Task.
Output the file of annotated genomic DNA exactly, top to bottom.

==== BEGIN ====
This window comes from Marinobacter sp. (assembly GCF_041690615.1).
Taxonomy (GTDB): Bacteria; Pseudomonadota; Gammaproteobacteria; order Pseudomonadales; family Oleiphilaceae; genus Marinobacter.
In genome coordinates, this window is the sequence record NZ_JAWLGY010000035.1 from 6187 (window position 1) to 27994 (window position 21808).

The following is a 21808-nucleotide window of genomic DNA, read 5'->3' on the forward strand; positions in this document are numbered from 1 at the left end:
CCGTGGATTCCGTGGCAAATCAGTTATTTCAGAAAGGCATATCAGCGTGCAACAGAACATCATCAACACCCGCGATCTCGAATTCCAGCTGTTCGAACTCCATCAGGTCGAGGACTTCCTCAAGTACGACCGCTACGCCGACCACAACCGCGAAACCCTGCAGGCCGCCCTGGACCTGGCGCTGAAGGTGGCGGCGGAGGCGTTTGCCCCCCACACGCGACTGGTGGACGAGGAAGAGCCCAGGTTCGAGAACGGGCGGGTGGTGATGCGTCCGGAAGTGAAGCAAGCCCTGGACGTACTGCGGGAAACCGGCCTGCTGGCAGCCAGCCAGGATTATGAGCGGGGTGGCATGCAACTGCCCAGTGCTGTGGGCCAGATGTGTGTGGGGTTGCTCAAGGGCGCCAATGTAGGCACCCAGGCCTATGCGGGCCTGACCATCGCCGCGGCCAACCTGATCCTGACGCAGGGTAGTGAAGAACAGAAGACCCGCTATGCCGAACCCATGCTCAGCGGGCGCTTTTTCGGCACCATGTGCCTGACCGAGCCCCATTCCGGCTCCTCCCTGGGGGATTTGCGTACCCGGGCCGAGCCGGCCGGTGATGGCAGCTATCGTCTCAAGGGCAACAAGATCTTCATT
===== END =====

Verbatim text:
This window comes from Marinobacter sp. (assembly GCF_041690615.1).
Taxonomy (GTDB): Bacteria; Pseudomonadota; Gammaproteobacteria; order Pseudomonadales; family Oleiphilaceae; genus Marinobacter.
In genome coordinates, this window is the sequence record NZ_JAWLGY010000035.1 from 6187 (window position 1) to 27994 (window position 21808).

The following is a 21808-nucleotide window of genomic DNA, read 5'->3' on the forward strand; positions in this document are numbered from 1 at the left end:
CCGTGGATTCCGTGGCAAATCAGTTATTTCAGAAAGGCATATCAGCGTGCAACAGAACATCATCAACACCCGCGATCTCGAATTCCAGCTGTTCGAACTCCATCAGGTCGAGGACTTCCTCAAGTACGACCGCTACGCCGACCACAACCGCGAAACCCTGCAGGCCGCCCTGGACCTGGCGCTGAAGGTGGCGGCGGAGGCGTTTGCCCCCCACACGCGACTGGTGGACGAGGAAGAGCCCAGGTTCGAGAACGGGCGGGTGGTGATGCGTCCGGAAGTGAAGCAAGCCCTGGACGTACTGCGGGAAACCGGCCTGCTGGCAGCCAGCCAGGATTATGAGCGGGGTGGCATGCAACTGCCCAGTGCTGTGGGCCAGATGTGTGTGGGGTTGCTCAAGGGCGCCAATGTAGGCACCCAGGCCTATGCGGGCCTGACCATCGCCGCGGCCAACCTGATCCTGACGCAGGGTAGTGAAGAACAGAAGACCCGCTATGCCGAACCCATGCTCAGCGGGCGCTTTTTCGGCACCATGTGCCTGACCGAGCCCCATTCCGGCTCCTCCCTGGGGGATTTGCGTACCCGGGCCGAGCCGGCCGGTGATGGCAGCTATCGTCTCAAGGGCAACAAGATCTTCATT